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Case Code: HROB200
Case Length: 20 Pages 
Period: 1996-2018   
Pub Date: 2019
Teaching Note: Available
Organization : Google LLC
Industry :Technology
Countries : United States
Themes: HR Policies/Organizational culture/Workplace harassment/Discrimination/personnel policies
Case Studies  
Business Strategy
Human Resource Management
IT and Systems
Leadership & Entrepreneurship

Forced Arbitration at Google: The End of a Controversial Employment Practice

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Google had an organizational culture that encouraged innovation. The company also emphasized characteristics like openness, excellence, and innovation. The openness characteristic referred to the sharing of information among Google’s employees. The company’s objective was to promote openness and encourage the dissemination of valuable knowledge. Google’s workplace layouts facilitated such interaction. The openness motivated individual employees to communicate and share their ideas. Interaction is viewed as a way of becoming innovative..
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All the employees who joined the company had to sign a document that specified mandatory arbitration. The forced arbitration ensured that the disputes occurring at the workplace would be settled behind closed doors. By signing a contract with the forced arbitration clause, the employees supposedly waived the right to have their cases tried by a jury. Furthermore, employees also gave up the right to appeal and to pursue a class-action lawsuit. The cases of employees, who had signed the forced arbitration clause, were instead heard by an outside party, an arbitrator, who settled the dispute privately...


On October 25, 2018, in response to the NYT report, Pichai and Eileen Naughton, VP of people operations, sent an email to staff admitting the sexual misconduct record in the company. In the email, Pichai announced that the company had fired 48 people over the last two years for sexual harassment, including 13 senior managers and above, and none had received an exit package.


On November 1, 2018, over 20,000 Google employees worldwide participated in the mass walkout, slamming Google’s handling of sexual harassment allegations. In a press release, the organizers of the walkout said: “As Google workers, we were disgusted by the details of the recent New York Times article, which provided the latest example of a culture of complicity, dismissiveness, and support for perpetrators in the face of sexual harassment, misconduct, and abuse of power.”.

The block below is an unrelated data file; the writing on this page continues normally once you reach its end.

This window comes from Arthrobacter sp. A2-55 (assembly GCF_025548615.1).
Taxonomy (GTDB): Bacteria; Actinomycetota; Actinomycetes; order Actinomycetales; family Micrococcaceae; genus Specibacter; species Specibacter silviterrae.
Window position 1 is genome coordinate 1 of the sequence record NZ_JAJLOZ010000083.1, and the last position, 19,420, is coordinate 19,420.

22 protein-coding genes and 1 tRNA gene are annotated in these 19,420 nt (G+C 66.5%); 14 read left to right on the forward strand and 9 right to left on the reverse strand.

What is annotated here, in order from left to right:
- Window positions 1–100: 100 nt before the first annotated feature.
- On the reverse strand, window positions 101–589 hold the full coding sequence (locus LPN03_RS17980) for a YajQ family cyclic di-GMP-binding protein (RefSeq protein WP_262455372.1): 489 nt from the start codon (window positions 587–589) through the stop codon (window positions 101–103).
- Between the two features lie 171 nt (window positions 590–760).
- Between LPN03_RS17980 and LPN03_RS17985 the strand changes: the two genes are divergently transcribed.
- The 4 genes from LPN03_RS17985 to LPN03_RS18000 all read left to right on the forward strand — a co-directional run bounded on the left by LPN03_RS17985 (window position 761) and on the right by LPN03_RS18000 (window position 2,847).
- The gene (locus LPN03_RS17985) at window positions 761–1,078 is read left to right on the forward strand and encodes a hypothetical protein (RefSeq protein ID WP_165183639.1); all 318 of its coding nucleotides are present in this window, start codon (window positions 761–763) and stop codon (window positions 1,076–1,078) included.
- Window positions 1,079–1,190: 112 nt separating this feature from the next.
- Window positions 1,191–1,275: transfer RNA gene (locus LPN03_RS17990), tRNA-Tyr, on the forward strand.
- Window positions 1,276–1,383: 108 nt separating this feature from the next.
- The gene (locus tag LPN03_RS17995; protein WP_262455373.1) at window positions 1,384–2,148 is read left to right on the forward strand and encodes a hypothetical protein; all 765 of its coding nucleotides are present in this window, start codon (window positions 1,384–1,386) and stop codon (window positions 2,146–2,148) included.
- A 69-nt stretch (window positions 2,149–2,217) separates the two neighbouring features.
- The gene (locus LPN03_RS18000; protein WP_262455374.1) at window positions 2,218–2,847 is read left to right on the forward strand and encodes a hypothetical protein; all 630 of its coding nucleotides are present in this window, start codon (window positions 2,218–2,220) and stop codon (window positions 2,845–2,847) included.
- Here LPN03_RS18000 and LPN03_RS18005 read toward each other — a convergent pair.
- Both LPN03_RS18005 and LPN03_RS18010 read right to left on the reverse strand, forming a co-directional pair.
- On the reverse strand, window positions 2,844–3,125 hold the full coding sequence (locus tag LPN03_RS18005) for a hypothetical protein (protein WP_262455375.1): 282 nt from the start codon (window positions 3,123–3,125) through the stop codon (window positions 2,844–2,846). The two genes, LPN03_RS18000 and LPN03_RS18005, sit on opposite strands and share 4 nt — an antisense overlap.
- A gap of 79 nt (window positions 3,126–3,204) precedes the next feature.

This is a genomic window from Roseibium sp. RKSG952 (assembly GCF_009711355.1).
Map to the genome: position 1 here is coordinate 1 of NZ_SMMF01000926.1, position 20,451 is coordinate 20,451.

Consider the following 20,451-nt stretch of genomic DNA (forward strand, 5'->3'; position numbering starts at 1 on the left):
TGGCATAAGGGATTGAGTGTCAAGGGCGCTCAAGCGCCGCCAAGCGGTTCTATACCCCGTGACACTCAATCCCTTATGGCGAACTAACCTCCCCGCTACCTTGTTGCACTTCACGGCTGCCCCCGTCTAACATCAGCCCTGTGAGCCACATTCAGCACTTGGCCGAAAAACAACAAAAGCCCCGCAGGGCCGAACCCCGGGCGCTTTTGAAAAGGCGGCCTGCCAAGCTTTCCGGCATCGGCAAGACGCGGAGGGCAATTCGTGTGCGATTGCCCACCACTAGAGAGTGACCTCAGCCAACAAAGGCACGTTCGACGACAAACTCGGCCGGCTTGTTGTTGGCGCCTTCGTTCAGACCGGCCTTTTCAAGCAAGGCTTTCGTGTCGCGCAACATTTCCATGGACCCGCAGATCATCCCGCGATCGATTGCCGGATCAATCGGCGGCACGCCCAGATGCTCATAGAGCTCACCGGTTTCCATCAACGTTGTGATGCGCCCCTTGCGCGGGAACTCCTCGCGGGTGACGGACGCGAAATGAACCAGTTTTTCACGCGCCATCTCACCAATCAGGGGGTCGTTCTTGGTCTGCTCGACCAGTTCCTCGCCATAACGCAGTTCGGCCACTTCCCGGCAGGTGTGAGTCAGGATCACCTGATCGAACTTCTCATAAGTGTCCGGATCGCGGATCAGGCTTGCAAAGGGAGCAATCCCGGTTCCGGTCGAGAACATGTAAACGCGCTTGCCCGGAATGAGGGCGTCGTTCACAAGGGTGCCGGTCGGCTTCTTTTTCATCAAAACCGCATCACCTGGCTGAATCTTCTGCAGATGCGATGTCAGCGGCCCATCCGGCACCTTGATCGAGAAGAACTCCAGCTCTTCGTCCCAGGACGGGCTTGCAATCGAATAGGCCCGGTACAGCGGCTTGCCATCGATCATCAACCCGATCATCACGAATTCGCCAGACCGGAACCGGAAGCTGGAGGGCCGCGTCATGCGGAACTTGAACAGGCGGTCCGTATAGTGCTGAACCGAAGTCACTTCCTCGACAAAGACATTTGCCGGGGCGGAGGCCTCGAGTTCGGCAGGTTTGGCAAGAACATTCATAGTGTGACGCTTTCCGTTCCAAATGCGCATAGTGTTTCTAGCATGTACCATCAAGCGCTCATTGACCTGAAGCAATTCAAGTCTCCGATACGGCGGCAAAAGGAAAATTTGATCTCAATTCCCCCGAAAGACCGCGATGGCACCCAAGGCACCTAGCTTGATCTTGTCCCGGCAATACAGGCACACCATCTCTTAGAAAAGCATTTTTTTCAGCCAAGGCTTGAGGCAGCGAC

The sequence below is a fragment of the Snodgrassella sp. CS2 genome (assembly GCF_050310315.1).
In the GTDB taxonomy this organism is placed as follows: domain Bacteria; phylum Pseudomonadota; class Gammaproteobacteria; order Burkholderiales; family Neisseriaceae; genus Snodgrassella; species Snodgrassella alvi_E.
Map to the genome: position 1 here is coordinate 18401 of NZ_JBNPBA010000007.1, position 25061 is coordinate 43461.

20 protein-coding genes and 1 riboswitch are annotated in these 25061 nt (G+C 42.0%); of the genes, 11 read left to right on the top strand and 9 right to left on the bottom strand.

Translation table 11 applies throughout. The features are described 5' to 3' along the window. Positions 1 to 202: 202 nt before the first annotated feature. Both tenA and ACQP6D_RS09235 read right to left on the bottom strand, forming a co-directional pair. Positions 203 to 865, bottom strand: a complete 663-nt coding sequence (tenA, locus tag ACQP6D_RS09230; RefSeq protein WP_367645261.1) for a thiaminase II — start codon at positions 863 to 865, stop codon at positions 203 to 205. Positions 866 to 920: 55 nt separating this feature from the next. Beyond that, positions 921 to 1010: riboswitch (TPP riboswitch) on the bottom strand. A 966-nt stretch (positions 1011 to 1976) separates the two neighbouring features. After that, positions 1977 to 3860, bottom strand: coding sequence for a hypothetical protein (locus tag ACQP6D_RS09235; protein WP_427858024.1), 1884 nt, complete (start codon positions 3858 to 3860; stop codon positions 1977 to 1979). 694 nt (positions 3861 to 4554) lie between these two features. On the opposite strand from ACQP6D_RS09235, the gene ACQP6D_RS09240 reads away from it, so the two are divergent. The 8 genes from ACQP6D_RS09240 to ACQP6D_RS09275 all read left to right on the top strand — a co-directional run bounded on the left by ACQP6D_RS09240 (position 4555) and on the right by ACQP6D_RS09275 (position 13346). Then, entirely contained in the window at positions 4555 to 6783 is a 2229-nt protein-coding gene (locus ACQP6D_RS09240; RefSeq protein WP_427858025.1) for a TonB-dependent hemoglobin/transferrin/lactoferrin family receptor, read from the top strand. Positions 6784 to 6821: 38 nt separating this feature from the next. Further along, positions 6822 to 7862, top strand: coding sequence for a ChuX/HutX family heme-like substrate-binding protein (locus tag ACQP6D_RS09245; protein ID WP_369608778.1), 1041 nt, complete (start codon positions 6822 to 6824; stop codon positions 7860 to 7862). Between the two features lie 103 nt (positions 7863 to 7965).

On November 8, 2018, Google addressed a number of demands, notably changing its sexual harassment and misconduct policies. The company put an end to forced arbitration for sexual misconduct allegations. In an email addressed to the employees, Pichai wrote that while Google had ‘never required confidentiality’, employees with harassment or assault claims could now choose whether or not to go through the arbitration process. .


Although the protestors welcomed the changes, they said they would not let up on the other issues. In a press release, Google employee Stephanie Parker said, “They all have the same root cause, which is a concentration of power and a lack of accountability at the top. We demand a truly equitable culture and Google leadership can achieve this by putting employee representation on the board and giving full rights and protections to contract workers, our most vulnerable workers, many of whom are Black and Brown women.” ..


Days after Google abandoned its forced arbitration policy, Facebook and Airbnb followed suit. Facebook changed its policy on office dating and required employees who were at a higher level to disclose if they were dating a colleague; earlier, disclosure was required if an employee was dating someone they supervised.


Exhibit I: Forced Arbitration
Exhibit II: Email from Sundar Pichai and Eileen Naughton
Exhibit III: Pichai’s Email ahead of Walkout
Exhibit IV: Organizers’ List of Demands
Exhibit V: Google CEO’s Memo to Employees